No shame. No rules. No sobriety. No propriety. No sense of ridicule. No respect for God, for the living, for the dead, for the animals.

“Church can have a tendency to feel rigid and frigid to people,” he says. That dissolves when he walks into Our Lady of Guadalupe Catholic Church in Mission, Texas, with his mutt pack trailing behind his robes. The dogs sometimes veer off from the processional to prowl the pews, greeting favorite people, but during Mass they generally lie quietly at the altar (though one has taken to curling up in the celebrant’s chair, so Sikes has to perch on its edge).

He’s so convinced of the power of the animals that when a newcomer complains (rarely), he says gently, “If you want to look for a church that doesn’t have dogs, I’m sure you’ll find one…”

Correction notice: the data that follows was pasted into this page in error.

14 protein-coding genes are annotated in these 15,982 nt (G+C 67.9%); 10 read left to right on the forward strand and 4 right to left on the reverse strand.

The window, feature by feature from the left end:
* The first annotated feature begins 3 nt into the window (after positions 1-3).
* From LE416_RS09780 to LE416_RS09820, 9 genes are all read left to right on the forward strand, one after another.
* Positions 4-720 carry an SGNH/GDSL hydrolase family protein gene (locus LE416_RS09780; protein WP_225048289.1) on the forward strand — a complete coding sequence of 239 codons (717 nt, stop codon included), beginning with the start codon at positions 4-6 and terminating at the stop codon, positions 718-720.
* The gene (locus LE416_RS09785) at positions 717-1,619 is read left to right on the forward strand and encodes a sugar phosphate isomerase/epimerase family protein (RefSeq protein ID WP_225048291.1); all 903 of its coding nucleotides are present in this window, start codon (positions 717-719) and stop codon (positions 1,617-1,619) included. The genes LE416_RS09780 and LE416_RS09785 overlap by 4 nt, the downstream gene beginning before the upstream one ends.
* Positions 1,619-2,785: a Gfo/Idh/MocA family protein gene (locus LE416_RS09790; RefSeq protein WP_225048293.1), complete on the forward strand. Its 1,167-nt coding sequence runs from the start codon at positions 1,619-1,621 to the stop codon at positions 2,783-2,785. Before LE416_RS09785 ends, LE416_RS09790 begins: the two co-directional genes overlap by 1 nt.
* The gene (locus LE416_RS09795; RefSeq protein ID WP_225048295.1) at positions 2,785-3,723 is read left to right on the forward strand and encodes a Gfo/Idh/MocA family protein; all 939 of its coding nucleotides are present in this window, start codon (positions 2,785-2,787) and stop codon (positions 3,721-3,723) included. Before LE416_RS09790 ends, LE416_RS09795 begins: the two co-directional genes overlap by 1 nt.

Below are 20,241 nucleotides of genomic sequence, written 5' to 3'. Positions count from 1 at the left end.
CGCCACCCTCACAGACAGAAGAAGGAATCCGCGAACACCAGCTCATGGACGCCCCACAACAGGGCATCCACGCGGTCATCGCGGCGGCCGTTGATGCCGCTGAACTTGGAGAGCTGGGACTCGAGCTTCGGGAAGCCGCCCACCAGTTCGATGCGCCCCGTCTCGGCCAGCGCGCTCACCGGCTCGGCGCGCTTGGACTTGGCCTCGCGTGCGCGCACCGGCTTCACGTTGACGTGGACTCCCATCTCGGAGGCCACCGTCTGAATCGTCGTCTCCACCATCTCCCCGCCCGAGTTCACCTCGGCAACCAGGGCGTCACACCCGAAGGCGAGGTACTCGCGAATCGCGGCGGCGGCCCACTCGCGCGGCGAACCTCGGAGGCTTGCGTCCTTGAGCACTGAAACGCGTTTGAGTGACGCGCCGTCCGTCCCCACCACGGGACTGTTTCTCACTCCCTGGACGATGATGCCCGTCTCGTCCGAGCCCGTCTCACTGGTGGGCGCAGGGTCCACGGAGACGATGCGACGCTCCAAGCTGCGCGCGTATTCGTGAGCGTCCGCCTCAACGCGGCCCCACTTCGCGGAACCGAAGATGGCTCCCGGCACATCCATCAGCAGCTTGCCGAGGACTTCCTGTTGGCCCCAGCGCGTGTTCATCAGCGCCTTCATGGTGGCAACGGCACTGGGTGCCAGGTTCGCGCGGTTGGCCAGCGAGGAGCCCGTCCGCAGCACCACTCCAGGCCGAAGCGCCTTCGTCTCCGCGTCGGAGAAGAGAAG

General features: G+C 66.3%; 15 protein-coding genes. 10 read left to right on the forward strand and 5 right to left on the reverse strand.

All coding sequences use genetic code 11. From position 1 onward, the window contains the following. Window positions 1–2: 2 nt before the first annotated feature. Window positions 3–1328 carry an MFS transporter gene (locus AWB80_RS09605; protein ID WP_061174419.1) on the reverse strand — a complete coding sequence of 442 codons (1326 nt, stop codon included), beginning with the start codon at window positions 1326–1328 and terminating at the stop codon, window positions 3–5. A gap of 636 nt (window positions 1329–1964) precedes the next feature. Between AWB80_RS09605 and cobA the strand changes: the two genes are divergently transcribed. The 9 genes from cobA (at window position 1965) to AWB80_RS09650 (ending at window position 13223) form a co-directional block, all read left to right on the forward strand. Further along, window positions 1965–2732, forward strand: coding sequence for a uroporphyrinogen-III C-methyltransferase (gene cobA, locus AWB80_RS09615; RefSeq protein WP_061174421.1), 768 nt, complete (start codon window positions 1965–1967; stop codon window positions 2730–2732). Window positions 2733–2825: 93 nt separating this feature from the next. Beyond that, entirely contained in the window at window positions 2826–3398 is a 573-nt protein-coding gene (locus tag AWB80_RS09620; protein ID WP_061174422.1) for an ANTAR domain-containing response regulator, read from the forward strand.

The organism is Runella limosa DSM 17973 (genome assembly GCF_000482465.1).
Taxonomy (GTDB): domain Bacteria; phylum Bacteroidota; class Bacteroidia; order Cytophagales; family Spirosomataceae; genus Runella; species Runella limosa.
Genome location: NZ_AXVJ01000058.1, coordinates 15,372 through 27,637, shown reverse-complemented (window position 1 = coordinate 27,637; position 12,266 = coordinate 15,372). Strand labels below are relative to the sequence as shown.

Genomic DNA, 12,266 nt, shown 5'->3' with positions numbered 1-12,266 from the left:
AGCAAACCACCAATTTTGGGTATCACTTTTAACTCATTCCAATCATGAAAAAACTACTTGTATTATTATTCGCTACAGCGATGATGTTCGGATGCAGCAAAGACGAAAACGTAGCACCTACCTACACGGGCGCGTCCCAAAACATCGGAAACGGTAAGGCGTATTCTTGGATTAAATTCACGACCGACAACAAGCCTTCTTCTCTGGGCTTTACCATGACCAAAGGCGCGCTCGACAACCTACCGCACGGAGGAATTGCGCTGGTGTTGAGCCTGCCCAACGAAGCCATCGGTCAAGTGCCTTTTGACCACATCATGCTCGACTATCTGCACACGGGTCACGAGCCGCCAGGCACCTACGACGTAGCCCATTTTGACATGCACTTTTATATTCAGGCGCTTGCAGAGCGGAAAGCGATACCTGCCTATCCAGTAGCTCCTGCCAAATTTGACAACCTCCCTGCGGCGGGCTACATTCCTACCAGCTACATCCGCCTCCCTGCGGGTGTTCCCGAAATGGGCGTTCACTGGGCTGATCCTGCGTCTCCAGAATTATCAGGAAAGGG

…Snipes, a self-proclaimed cowboy preacher who relishes a Lone Star beer after Mass and loves country music, is an avid dog rescuer (he has 13, though only five are interested in church). He first began sharing Mass with a dog in 1985

…Snipes may be a trailblazer, but he’s not alone. The pooches-in-the-pulpit trend is quickly gaining converts…

…In Baden, Mo., Elijah, the border collie-Labrador pet of Father Don Buhr, is known far and wide as The Church Dog. “He owns this place,” says Buhr with a laugh. “The rectory, the church, he goes wherever he wants.”

Elijah sticks close to the altar of Our Lady of the Holy Cross during Mass, but greets parishioners before and after “with a big goofy grin.”

When Buhr came to this church in 2010, he declared “if Elijah distracts you from prayer” the dog wouldn’t be permitted in church. Elijah stayed. He even sits in on confessions and goes on sick calls.

A few thoughts:

1) Father should look to his dogs for advice on vestments; Father’s stole is utterly hideous.

2) I guess as long as the dogs aren’t bitches, it’s OK for them to be in the sanctuary.  <snark>

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